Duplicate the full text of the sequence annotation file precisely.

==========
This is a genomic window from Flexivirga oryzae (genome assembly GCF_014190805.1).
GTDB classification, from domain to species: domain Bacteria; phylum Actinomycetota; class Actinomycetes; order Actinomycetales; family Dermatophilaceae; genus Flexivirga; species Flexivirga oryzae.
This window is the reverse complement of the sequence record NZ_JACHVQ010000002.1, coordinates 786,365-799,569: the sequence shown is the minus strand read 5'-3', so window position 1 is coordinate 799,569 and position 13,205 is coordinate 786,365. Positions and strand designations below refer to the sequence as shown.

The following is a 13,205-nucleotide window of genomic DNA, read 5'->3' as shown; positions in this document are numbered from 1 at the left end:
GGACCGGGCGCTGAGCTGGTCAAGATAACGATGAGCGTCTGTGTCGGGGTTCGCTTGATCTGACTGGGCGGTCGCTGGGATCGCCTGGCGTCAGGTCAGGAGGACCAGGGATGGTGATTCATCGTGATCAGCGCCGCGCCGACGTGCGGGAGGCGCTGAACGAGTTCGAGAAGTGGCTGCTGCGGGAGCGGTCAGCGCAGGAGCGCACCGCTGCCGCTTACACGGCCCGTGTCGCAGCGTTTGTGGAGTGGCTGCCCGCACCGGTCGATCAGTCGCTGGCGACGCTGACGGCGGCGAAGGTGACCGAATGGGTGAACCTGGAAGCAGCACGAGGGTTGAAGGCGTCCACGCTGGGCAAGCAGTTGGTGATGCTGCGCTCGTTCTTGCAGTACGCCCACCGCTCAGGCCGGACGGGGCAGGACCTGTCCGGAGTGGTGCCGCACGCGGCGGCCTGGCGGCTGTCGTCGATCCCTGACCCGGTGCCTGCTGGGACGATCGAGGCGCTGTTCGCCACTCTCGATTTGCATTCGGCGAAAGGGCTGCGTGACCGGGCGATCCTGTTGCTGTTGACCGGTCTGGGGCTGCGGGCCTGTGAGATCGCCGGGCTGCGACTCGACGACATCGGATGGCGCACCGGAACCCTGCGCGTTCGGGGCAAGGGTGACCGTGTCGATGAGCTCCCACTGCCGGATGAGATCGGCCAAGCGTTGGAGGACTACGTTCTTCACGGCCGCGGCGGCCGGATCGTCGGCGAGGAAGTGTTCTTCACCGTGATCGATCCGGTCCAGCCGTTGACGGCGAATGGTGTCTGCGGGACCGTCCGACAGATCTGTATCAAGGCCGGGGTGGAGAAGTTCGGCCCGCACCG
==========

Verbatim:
This is a genomic window from Flexivirga oryzae (genome assembly GCF_014190805.1).
GTDB classification, from domain to species: domain Bacteria; phylum Actinomycetota; class Actinomycetes; order Actinomycetales; family Dermatophilaceae; genus Flexivirga; species Flexivirga oryzae.
This window is the reverse complement of the sequence record NZ_JACHVQ010000002.1, coordinates 786,365-799,569: the sequence shown is the minus strand read 5'-3', so window position 1 is coordinate 799,569 and position 13,205 is coordinate 786,365. Positions and strand designations below refer to the sequence as shown.

The following is a 13,205-nucleotide window of genomic DNA, read 5'->3' as shown; positions in this document are numbered from 1 at the left end:
GGACCGGGCGCTGAGCTGGTCAAGATAACGATGAGCGTCTGTGTCGGGGTTCGCTTGATCTGACTGGGCGGTCGCTGGGATCGCCTGGCGTCAGGTCAGGAGGACCAGGGATGGTGATTCATCGTGATCAGCGCCGCGCCGACGTGCGGGAGGCGCTGAACGAGTTCGAGAAGTGGCTGCTGCGGGAGCGGTCAGCGCAGGAGCGCACCGCTGCCGCTTACACGGCCCGTGTCGCAGCGTTTGTGGAGTGGCTGCCCGCACCGGTCGATCAGTCGCTGGCGACGCTGACGGCGGCGAAGGTGACCGAATGGGTGAACCTGGAAGCAGCACGAGGGTTGAAGGCGTCCACGCTGGGCAAGCAGTTGGTGATGCTGCGCTCGTTCTTGCAGTACGCCCACCGCTCAGGCCGGACGGGGCAGGACCTGTCCGGAGTGGTGCCGCACGCGGCGGCCTGGCGGCTGTCGTCGATCCCTGACCCGGTGCCTGCTGGGACGATCGAGGCGCTGTTCGCCACTCTCGATTTGCATTCGGCGAAAGGGCTGCGTGACCGGGCGATCCTGTTGCTGTTGACCGGTCTGGGGCTGCGGGCCTGTGAGATCGCCGGGCTGCGACTCGACGACATCGGATGGCGCACCGGAACCCTGCGCGTTCGGGGCAAGGGTGACCGTGTCGATGAGCTCCCACTGCCGGATGAGATCGGCCAAGCGTTGGAGGACTACGTTCTTCACGGCCGCGGCGGCCGGATCGTCGGCGAGGAAGTGTTCTTCACCGTGATCGATCCGGTCCAGCCGTTGACGGCGAATGGTGTCTGCGGGACCGTCCGACAGATCTGTATCAAGGCCGGGGTGGAGAAGTTCGGCCCGCACCG